US 3129133 A
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United States Patent O 3,12%,133 COLLQEDAL DHSPERSION OF PARTIALLY CURED POLYEP XKDES, THEHR PREPARATION AND USE FOR PREPARING WET STRENGTH PAPER Marshall E. Doyle, Alameda, and Melvin E. Nicholsen, .lr., @aliland, Calif., assignors to Shell Oil Company, New York, N.Y., a corporation of Delaware No Drawing. Filed Apr. 21, 1960, Ser. No. 23,618 Claims. (Cl. 162-164) This invention relates to colloidal dispersions of partially cured polyepoxides and their preparation. More particularly, the invention relates to stable aqueous colloidal dispersions of polyepoxides which have been partially reacted with epoxy curing agents, and to the use of these colloidal dispersions, particularly in the preparation of paper having improved wet strength.
Specifically, the invention provides new and particularly useful stable colioidal dispersions in water of a partial reaction product of a polyepoxide having some solubility in water, and preferably a glycidyl polyether of a polyhydric alcohol, with at least an equivalent amount of a polyfunctional epoxy resin curing agent, and preferably one having a plurality of amino hydrogen atoms. The invention further provides a process for preparing the above-described colloidal dispersions which comprise reacting the polyepoxide with at least an equivalent amount, and preferably two to four times the equivalency of a polyfunctional curing agent, preferably in the presence of a small amount of water and before gelation takes place quenching the reacting with a large quantity of water and stirring the resulting mixture.
As a special embodiment, the invention provides a method for preparing paper having improved wet strength which comprises adding the above-described colloidal dispersions to the aqueous pulp slurry at the beater stage, forming sheets of paper from the resulting mixture in the conventional manner and heating to complete the cur of the polyepoxide.
Cellulosic paper when wet loses its strength and is easily torn. In order to overcome this defect, it has been common practice to treat the paper with a nitrogen-containing resin, such as urea or melamine-formaldehyde resins, that can be subsequently cured to form an insoluble material. While this method has imparted some improvement in wet strength, it still fails to give a product having properties required for many commercial applications. The wet strength provided by this method, for example, is not as high as desired. In addition, paper treated in this manner generally loses its customary feel, becomes quite brittle, loses some of its absorbency, and has poor fold endurance. Furthermore, such paper has poor resistance to acids and alkali and is unsuited for use where the paper must come in contact with these chemicals.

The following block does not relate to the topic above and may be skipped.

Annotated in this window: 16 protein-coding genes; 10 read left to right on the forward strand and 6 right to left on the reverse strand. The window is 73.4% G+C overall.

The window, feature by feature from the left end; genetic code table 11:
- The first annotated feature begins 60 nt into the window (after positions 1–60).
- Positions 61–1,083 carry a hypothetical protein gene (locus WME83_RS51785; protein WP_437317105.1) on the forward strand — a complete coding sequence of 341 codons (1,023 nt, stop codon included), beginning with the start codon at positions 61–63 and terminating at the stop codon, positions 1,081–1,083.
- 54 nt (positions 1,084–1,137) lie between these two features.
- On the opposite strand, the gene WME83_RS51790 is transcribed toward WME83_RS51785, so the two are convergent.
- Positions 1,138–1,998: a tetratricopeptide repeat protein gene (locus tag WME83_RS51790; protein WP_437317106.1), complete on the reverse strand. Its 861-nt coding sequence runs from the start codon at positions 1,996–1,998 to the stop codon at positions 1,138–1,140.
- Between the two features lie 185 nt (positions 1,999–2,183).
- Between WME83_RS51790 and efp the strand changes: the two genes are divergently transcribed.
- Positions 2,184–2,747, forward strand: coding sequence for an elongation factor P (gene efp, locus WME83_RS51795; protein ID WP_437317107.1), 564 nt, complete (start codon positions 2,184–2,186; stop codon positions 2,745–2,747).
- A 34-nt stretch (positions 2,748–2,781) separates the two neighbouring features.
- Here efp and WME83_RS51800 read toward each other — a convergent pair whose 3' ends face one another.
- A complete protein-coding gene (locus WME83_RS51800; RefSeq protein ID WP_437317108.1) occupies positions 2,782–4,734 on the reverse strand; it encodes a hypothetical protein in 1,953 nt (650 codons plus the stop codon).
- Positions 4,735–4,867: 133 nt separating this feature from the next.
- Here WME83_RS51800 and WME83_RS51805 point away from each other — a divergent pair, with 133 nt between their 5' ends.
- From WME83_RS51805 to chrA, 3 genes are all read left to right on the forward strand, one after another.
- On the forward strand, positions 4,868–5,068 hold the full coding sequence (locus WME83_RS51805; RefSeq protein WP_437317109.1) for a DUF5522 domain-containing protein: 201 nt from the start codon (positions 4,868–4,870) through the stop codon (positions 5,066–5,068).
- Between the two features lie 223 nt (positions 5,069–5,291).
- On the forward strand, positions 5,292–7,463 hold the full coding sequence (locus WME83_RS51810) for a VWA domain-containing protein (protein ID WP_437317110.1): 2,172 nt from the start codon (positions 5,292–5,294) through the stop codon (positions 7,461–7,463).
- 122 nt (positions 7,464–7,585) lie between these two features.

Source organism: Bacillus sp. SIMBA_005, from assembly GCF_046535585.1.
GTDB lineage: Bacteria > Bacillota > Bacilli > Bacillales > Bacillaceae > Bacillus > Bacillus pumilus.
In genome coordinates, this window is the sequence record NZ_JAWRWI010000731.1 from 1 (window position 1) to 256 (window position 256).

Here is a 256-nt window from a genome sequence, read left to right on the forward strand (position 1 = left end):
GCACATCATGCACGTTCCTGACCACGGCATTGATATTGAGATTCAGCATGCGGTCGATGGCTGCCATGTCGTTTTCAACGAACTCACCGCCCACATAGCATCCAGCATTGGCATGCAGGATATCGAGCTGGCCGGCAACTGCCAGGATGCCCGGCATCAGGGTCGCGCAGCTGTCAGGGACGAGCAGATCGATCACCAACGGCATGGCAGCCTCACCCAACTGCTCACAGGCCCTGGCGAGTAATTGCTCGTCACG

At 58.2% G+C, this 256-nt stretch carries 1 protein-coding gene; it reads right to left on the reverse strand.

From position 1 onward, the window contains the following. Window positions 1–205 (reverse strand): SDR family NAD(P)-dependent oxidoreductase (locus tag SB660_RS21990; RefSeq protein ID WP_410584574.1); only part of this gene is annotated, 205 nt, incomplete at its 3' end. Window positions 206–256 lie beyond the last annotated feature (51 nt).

It has been found that many of the above-described defects can be corrected by impregnating the paper with an aqueous solution of a polyepoxide and an epoxy curing agent and heating the impregnated paper to cure the polyepoxide. The paper treated in this method, for example, has unexpectedly good wet and dry strength, good resistance to hydrolysis, good absorbency and fold endurance, and good resistance to chemicals.
For commercial operations, the paper industry generally prefers to add the wet strength agent during the formation of the paper at the beater stage. This has the advantage of allowing for a rapid change-over in pulp supply, of requiring little or no modification of existing plant equipment and of permitting better control of product. While the above-noted polyepoxides can be employed in the beater stage, they are, however, not particularly suited for this application because of their limited substantivity to cellulose. Because of this, the amount of the polyepoxide that can be incorporated in the paper at the beater stage is limited. Therefore, it would be highly desirable to devise a means for improving the substantivity of the polyepoxides to cellulose so that the above-noted advantages may be utilized in commercial applications.
It is an object of the invention, therefore, to provide new colloidal dispersions of epoxy containing materials and a method for their preparation. It is a further object to provide new aqueous colloidal dispersions of partially reacted epoxy containing materials. It is a further object to provide new stable aqueous colloidal dispersions of partially cured polyepoxides which are particularly useful and valuable in industry. It is a further object to provide new colloidal dispersions of polyepoxide materials which have unexpectedly high substantivity to cellulosic materials. It is a further object to provide a new method for preparing paper having improved wet strength by addition of the additive at the wet end. It is a further object to provide a method for preparing wet strength paper which has high wet strength which is of a permanent nature and not lost through hydrolysis. It is a further object to provide wet strength paper which has normal feel, excellent fold endurance, and good absorbency. It is a further object to provide a method for preparing paper having good resistance to acids and alkali. It is a further object to provide a method for preparing improved cellulosic products. Other objects and advantages of the invention will be apparent from the following detailed description thereof.